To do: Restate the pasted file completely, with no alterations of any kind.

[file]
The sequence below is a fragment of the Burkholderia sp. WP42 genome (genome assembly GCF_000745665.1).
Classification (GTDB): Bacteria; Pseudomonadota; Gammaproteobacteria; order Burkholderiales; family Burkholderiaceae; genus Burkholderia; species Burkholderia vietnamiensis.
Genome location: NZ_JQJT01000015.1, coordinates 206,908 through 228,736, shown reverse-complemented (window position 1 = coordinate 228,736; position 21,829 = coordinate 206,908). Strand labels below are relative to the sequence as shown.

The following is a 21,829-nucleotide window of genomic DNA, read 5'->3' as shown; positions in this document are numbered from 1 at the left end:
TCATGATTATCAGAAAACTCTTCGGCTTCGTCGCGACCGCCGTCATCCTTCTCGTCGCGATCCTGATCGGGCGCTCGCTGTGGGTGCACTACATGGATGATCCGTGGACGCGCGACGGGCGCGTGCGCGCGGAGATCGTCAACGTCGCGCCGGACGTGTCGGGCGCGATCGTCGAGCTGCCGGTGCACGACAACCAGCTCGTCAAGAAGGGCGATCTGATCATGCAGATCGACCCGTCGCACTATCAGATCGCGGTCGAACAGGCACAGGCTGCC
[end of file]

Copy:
The sequence below is a fragment of the Burkholderia sp. WP42 genome (genome assembly GCF_000745665.1).
Classification (GTDB): Bacteria; Pseudomonadota; Gammaproteobacteria; order Burkholderiales; family Burkholderiaceae; genus Burkholderia; species Burkholderia vietnamiensis.
Genome location: NZ_JQJT01000015.1, coordinates 206,908 through 228,736, shown reverse-complemented (window position 1 = coordinate 228,736; position 21,829 = coordinate 206,908). Strand labels below are relative to the sequence as shown.

The following is a 21,829-nucleotide window of genomic DNA, read 5'->3' as shown; positions in this document are numbered from 1 at the left end:
TCATGATTATCAGAAAACTCTTCGGCTTCGTCGCGACCGCCGTCATCCTTCTCGTCGCGATCCTGATCGGGCGCTCGCTGTGGGTGCACTACATGGATGATCCGTGGACGCGCGACGGGCGCGTGCGCGCGGAGATCGTCAACGTCGCGCCGGACGTGTCGGGCGCGATCGTCGAGCTGCCGGTGCACGACAACCAGCTCGTCAAGAAGGGCGATCTGATCATGCAGATCGACCCGTCGCACTATCAGATCGCGGTCGAACAGGCACAGGCTGCC